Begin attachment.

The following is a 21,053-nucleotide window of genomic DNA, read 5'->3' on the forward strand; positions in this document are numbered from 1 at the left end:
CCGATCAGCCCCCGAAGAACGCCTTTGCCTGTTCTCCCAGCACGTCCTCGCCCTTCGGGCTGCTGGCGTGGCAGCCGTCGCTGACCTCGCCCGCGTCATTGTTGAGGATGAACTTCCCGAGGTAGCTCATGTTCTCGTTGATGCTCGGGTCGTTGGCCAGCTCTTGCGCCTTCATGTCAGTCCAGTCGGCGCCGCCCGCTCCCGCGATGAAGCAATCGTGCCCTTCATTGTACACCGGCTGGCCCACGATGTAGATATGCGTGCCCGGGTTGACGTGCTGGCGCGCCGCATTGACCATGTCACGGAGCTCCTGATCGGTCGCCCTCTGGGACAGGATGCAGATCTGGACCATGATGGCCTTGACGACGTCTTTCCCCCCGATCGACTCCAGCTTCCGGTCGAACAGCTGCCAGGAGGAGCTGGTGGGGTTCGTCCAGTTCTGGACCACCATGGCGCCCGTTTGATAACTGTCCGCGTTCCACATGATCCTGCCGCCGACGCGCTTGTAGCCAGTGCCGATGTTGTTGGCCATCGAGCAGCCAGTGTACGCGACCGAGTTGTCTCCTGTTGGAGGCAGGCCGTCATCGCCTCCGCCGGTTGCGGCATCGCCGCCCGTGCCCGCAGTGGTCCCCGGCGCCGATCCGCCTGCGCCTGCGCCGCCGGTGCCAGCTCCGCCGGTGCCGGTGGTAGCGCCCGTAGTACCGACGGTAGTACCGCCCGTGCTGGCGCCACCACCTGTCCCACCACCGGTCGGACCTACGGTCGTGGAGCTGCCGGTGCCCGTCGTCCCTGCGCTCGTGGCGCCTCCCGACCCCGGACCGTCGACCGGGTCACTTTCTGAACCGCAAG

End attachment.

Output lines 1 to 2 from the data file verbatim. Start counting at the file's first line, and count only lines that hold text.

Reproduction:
The following is a 21,053-nucleotide window of genomic DNA, read 5'->3' on the forward strand; positions in this document are numbered from 1 at the left end:
CCGATCAGCCCCCGAAGAACGCCTTTGCCTGTTCTCCCAGCACGTCCTCGCCCTTCGGGCTGCTGGCGTGGCAGCCGTCGCTGACCTCGCCCGCGTCATTGTTGAGGATGAACTTCCCGAGGTAGCTCATGTTCTCGTTGATGCTCGGGTCGTTGGCCAGCTCTTGCGCCTTCATGTCAGTCCAGTCGGCGCCGCCCGCTCCCGCGATGAAGCAATCGTGCCCTTCATTGTACACCGGCTGGCCCACGATGTAGATATGCGTGCCCGGGTTGACGTGCTGGCGCGCCGCATTGACCATGTCACGGAGCTCCTGATCGGTCGCCCTCTGGGACAGGATGCAGATCTGGACCATGATGGCCTTGACGACGTCTTTCCCCCCGATCGACTCCAGCTTCCGGTCGAACAGCTGCCAGGAGGAGCTGGTGGGGTTCGTCCAGTTCTGGACCACCATGGCGCCCGTTTGATAACTGTCCGCGTTCCACATGATCCTGCCGCCGACGCGCTTGTAGCCAGTGCCGATGTTGTTGGCCATCGAGCAGCCAGTGTACGCGACCGAGTTGTCTCCTGTTGGAGGCAGGCCGTCATCGCCTCCGCCGGTTGCGGCATCGCCGCCCGTGCCCGCAGTGGTCCCCGGCGCCGATCCGCCTGCGCCTGCGCCGCCGGTGCCAGCTCCGCCGGTGCCGGTGGTAGCGCCCGTAGTACCGACGGTAGTACCGCCCGTGCTGGCGCCACCACCTGTCCCACCACCGGTCGGACCTACGGTCGTGGAGCTGCCGGTGCCCGTCGTCCCTGCGCTCGTGGCGCCTCCCGACCCCGGACCGTCGACCGGGTCACTTTCTGAACCGCAAG